Wildlife and environmental charities are calling on a former colliery site on the outskirts of Auchinleck to be preserved.

A 'planning permission in principle' (PPP) application has been resubmitted by National Pride for part of the land previously occupied by the Barony colliery.

Conservation organisation Buglife says the proposals would see the loss of a rich mosaic of grassland, scrub, and woodland that have reclaimed the former colliery site.

National Pride redesigned their proposals after a previous application was refused by East Ayrshire Council's planning committee earlier this year.

The outline plans for an 'eco therapy wellness park' were resubmitted to the authority in September.

Councillors turned down the plans after the votes were tied at six apiece, with Provost Jim Todd using his casting vote as chair of the planning committee to refuse permission for the project.

Cumnock Chronicle:

Much of the opposition against the original plans was on the grounds of their environmental impact - though those who supported the application pointed towards the employment and economic opportunities it would present.

Planners say that "further ecological surveys and geotechnical work" has been completed, and that "the masterplan has undergone a complete redesign".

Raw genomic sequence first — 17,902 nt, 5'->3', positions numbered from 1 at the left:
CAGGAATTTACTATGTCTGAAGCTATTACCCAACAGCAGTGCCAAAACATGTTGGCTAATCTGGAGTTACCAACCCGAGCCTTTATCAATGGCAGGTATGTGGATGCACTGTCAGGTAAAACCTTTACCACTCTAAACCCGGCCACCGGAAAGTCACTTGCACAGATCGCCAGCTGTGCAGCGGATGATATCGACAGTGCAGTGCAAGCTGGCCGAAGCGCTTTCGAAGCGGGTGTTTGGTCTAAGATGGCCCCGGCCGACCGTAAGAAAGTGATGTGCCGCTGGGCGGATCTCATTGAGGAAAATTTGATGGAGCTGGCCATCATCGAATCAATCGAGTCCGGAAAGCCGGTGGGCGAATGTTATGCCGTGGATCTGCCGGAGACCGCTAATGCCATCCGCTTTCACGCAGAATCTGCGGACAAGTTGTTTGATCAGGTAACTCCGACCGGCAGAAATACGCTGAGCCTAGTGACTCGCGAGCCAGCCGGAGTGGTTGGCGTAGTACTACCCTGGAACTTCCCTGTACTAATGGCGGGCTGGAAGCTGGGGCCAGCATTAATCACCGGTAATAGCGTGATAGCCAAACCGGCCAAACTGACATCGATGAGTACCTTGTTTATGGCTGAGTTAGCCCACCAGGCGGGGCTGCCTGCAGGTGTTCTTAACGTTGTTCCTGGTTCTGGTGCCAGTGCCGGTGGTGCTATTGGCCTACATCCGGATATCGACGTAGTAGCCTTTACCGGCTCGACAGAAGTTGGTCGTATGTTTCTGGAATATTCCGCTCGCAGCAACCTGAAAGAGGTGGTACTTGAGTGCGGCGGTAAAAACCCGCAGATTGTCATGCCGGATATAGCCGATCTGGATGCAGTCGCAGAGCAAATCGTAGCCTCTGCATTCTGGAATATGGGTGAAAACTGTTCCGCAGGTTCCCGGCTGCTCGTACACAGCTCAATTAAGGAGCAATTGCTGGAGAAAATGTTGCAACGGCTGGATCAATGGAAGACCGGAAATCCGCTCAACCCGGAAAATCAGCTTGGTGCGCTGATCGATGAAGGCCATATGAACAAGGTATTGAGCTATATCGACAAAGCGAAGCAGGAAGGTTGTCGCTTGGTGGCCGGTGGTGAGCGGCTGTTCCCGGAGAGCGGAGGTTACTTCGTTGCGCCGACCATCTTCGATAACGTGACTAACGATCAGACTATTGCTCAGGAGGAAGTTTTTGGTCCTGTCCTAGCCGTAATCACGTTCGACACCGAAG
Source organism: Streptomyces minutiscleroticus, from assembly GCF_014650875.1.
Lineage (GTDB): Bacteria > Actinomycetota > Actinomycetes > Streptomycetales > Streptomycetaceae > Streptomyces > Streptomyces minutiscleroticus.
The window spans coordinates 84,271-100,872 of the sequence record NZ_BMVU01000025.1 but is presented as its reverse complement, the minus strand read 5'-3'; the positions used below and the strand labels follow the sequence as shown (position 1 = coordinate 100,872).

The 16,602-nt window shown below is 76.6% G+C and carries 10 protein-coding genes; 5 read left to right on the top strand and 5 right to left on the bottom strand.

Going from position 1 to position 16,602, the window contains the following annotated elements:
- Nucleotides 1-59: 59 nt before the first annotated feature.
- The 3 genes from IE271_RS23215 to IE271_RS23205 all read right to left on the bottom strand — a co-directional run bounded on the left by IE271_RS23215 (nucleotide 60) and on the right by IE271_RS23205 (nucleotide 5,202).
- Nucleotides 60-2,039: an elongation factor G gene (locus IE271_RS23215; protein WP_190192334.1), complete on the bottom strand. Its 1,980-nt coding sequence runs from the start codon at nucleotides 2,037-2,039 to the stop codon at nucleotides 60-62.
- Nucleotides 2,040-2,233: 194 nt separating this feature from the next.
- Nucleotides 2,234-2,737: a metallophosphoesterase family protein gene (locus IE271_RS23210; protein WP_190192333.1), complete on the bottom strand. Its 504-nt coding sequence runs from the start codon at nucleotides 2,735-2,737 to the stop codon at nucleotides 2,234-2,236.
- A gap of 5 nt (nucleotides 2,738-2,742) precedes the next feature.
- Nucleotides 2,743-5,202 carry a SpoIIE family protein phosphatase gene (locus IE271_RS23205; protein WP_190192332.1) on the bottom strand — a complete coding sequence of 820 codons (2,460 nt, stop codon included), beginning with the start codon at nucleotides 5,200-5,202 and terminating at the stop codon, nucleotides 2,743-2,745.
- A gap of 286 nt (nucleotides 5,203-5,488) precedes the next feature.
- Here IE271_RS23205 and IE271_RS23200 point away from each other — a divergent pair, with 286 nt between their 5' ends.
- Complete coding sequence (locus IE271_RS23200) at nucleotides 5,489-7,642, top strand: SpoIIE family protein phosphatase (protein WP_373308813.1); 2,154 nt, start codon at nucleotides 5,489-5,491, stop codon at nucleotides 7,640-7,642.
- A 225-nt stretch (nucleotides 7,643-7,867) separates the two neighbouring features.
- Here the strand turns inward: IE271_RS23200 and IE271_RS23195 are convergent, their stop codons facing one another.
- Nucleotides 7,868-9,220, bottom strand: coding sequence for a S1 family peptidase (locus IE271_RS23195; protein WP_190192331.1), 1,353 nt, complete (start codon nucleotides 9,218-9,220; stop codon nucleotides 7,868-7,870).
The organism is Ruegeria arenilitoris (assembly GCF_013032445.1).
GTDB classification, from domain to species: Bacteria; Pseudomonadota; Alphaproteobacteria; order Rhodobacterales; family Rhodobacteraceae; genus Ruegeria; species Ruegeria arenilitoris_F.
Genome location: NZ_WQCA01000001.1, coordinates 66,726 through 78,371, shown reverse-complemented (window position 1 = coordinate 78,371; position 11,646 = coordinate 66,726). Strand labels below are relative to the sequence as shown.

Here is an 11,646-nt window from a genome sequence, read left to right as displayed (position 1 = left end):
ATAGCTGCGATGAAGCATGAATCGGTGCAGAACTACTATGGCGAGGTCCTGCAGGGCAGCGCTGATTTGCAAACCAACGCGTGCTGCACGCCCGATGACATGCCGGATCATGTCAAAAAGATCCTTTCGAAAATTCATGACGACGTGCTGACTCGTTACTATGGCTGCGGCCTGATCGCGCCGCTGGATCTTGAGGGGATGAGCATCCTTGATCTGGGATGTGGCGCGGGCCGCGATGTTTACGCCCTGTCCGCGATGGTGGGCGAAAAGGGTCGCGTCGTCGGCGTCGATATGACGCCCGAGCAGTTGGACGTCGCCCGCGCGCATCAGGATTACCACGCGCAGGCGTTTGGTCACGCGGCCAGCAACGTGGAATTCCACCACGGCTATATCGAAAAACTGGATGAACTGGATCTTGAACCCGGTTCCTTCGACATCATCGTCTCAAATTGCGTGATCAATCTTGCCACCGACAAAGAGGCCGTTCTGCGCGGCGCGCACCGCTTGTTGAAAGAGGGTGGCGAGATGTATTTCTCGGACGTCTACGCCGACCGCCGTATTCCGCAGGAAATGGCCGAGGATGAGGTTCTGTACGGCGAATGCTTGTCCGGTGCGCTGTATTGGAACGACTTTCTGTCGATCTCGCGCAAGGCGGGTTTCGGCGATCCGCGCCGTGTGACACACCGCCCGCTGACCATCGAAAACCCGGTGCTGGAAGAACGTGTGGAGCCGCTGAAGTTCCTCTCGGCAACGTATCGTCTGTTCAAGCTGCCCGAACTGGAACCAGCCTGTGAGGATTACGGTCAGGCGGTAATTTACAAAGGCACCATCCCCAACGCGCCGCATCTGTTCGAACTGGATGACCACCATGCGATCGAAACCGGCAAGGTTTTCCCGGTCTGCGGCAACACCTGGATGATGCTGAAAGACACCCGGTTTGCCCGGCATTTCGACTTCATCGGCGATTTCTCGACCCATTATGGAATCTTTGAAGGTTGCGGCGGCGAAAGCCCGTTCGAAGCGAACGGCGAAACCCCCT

Cumnock Chronicle:

Wildlife experts are saying that the Barony Colliery, is simply the wrong place for an eco-wellness park

Andrew Ramsey, Scotland manager at Buglife Scotland, said: "It is disappointing to see these proposals come forward again, without addressing our fundamental concerns.

"Barony Colliery is home to important populations of invertebrates and should be protected, not subjected to constant development threats. We cannot meet our ambitiou targets if we do not protect what we already have.”

Those views were echoed by Bruce Wilson, head of policy at the Scottish Wildlife Trust, who added: “We are in the midst of a nature and climate crisis and the Scottish Government has a very ambitious, but necessary, target of reversing declines in biodiversity by 2030.

"Building on our best remaining wildlife sites is completely incompatible with this target. The applicant’s own surveys show how important the Barony Colliery is for local wildlife, but what they are suggesting would leave the site degraded and our local wildlife poorer.

"We hope that East Ayrshire Council again stands up for wildlife and refuses this application.”

Cumnock Chronicle:

Historic Environment Scotland has said it has no objections to the proposals, having been asked to comment because the site is relatively close to Dumfries House.

In a letter to the council, HES said: "We do not object to the proposed development.

"Our view is that the proposals do not raise historic environment issues of national significance and therefore we do not object.

"Our decision not to object should not be taken as our support for the proposals.

"This application should be determined in accordance with national and local policy on development affecting the historic environment, together with related policy guidance."

Cumnock Chronicle:

Auchinleck Community Council (ACC) is also backing the revised plans - as they did the original proposals.

In their submission ACC said: "The community council of Auchinleck has unanimously approved their support for the proposed new build Eco-Wellbeing development on the former Barony Colliery, Barony Road, Auchinleck."

The current application has a 'determination deadline' of mid January 2024.